This action might not be possible to undo. Are you sure you want to continue?
Yilma Dellelegn Abebe
A paper presented at the National Stakeholder Consultative Workshop on Ramsar Convention and Ethiopia March 18-19 2004
Addis Ababa Ethiopia 15 March 2004
Potential Ramsar Sites of Ethiopia
Yilma Dellelegn Abebe Ethiopian Wildlife and Natural History Society P. O. Box 13303 Addis Ababa
Ethiopia is a country that is better known for recurring droughts and extensive drylands. This notion presents the impression that the country has minimal water resources not to mention its potential of providing millions of m3 of water to other neighbouring countries. EPA (2003) in its recent State of the Environment Report on Ethiopia explains that 11 of Ethiopia's rivers flow out of the country into neighbouring countries. On the contrary Ethiopia is rich in water resources that are exemplified by various types of wetlands ranging from alpine tarns to marshes, swamps, lacustrine and riverine forms. Ethiopia is rich in water resources and is believed to have more than 120 x 106 m3 of water discharged from 12 river basins annually (EPA, 2003). It is also estimated that only 9 % of this total discharge remains in the country in various water formations including lakes, rivers, bogs, swamps, springs and marshes. Water retained in wetland formations is estimated to cover 18, 587 km2 of land area of Ethiopia (EPA, (2003). Total coverage of wetlands comprises only 1.5% of the total land area of the country. This appears minimal in the first place but the compound effect of mismanagement is also another factor that places Ethiopia in the water stress/ water scarce zone of the region. Water like many other resources is not equally distributed in nature. This effect can also be a factor when raising issues in conservation and prioritising for utilisation. Many of these wetland sites are open with no protection status. This is an important fact with its own pros and cons for the future of several natural areas including wetlands. With the various scenarios that wetlands face, either in their plight or proper management, the world has come up with agreements that take into consideration the protection of wetlands world over. The Convention on Wetlands of International Importance or the Ramsar Convention is the only global environmental treaty that brings nations together in the conservation of a particular ecosystem, wetlands. Being an instrument for the protection of wetlands it has certain legal bindings that contracting parties have to consider upon accession. One of the commitments is the requirement to designate at least one wetland site of international importance upon accession and also make the effort to maintain the ecological integrity of that wetland. There are of course guidelines that assist in the selection and maintenance of integrity of wetlands.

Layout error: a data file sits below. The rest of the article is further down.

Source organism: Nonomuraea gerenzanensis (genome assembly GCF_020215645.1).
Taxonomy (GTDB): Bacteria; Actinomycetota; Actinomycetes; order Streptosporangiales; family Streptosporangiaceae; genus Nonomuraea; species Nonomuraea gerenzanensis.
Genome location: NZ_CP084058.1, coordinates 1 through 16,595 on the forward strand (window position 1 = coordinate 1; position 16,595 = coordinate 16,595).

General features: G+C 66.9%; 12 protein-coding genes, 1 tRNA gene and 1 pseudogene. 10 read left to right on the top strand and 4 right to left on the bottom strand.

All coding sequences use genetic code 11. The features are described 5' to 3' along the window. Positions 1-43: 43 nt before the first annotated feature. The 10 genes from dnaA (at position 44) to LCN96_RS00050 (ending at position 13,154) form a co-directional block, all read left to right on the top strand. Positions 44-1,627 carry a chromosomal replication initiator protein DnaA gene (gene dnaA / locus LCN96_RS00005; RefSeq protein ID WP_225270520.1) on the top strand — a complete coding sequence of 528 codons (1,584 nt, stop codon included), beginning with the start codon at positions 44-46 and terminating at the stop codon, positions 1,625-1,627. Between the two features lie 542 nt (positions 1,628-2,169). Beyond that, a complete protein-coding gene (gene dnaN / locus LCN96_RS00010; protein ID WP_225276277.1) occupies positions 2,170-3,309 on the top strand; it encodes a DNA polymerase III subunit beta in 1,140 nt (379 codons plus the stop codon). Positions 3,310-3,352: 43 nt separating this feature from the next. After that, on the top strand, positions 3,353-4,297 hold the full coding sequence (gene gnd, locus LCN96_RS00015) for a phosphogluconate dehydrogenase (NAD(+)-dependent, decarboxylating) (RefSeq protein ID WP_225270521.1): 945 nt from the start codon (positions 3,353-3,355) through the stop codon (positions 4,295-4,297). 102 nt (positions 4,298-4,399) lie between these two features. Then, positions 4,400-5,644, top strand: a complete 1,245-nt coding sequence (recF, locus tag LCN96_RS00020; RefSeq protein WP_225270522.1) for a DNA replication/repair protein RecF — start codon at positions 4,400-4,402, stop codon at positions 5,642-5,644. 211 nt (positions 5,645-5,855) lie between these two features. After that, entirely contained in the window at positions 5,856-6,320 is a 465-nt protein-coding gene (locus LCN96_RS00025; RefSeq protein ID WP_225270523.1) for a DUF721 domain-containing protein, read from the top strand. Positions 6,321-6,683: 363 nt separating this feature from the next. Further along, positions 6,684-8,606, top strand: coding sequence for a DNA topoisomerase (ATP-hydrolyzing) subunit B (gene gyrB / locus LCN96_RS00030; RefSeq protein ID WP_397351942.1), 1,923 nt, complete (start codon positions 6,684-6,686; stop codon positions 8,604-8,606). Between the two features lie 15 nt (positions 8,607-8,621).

Ethiopia is not a contracting party and thus has not designated a wetland of international importance. But in the probable event of signing the treaty now or in the future, there is need to premeditate conditions including preparing a country list of possible candidate Ramsar sites for selection.
2. Ramsar Sites - an overview